The official title of Kanjin Honzon-shō is Nyorai metsugo go-gohyaku-sai shi kanjin honzon-shō (A Treatise on Contemplation of the Mind and the Principal Focus of Reverence for the Beginning of the Fifth 500-year Period after the Passing of the Tathāgata), and it is the main work in which Nichiren Shōnin explained his unique teachings. It was written in the 10th year of Bun’ei (1273), and while the Kaimoku-shō (written in the previous year) is known as “nin-kaiken” (人開顕), the work revealing the nature of the person of Nichiren Shōnin, this work is designated as "hō-kaiken" (法開顕), the work revealing Nichiren Shōnin’s Dharma Gate (hōmon 法門), or teaching.
The treatise first introduces the doctrine of ichinen sanzen (一念三千) or “Three Thousand Aspects of Existence in Each Moment of Experience”, which was explained by Zhìyǐ, the founder of the Tiāntāi School in China in his “Great Serenity and Insight” (Makashikan 摩訶止観). Ichinen sanzen holds that the many realms between hell and the world of the Buddha form a total of 3,000 aspects of existence which are all interconnected, and that all of these 3,000 aspects, including the realm of the Buddha (the “Buddha World”), are contained within each momentary movement of the mind. Because of this, the realm of the Buddha, the “Buddha World”, exists within the minds and hearts of everyone at each moment.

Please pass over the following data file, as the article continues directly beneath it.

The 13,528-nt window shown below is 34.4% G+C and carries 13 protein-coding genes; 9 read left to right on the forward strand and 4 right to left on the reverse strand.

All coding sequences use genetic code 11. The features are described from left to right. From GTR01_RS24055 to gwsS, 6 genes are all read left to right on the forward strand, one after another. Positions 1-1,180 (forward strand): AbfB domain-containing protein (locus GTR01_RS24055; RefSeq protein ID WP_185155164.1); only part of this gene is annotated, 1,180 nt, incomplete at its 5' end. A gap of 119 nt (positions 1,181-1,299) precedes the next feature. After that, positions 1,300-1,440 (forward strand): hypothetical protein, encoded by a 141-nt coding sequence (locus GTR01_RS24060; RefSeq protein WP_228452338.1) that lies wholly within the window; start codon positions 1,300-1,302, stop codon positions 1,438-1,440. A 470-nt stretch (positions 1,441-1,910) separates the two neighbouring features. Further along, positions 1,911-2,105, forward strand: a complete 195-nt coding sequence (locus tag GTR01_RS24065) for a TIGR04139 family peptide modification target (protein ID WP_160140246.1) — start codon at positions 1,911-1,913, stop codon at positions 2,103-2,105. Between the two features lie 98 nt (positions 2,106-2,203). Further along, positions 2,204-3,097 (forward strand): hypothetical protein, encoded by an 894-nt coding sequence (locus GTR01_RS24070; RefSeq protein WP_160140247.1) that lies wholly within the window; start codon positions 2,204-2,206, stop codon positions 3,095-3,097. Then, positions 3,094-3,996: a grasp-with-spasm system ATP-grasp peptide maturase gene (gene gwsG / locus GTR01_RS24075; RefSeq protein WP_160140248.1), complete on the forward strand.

However this is not easy to believe…Can the highest realm, that of the Buddha, exist even in our ignorant and impure minds?
Nichiren Shōnin therefore points out that the whole of the Buddha's enlightenment, that is, the world of the Buddha, is completely revealed in the Lotus Sūtra, or “Myōhō Renge Kyō” in Japanese. In other words, the Buddha World is encapsulated in the form of only the five characters of, "Myō, Hō, Ren, Ge, Kyō" (妙法蓮華経) which make up the title of the Lotus Sūtra and appear concretely in front of us. Because of this, receiving and keeping the five-character title (daimoku 題目) of the Lotus Sūtra (“Myōhō Renge Kyō”) in our hearts is exactly the same as receiving and keeping the Buddha World in our hearts. It is for that reason that the Sanskrit word "Namu" (南無), which means "to be devoted to" and "to believe and accept in the heart," is added to these five characters to make the phrase “Namu Myōhō Renge Kyō”.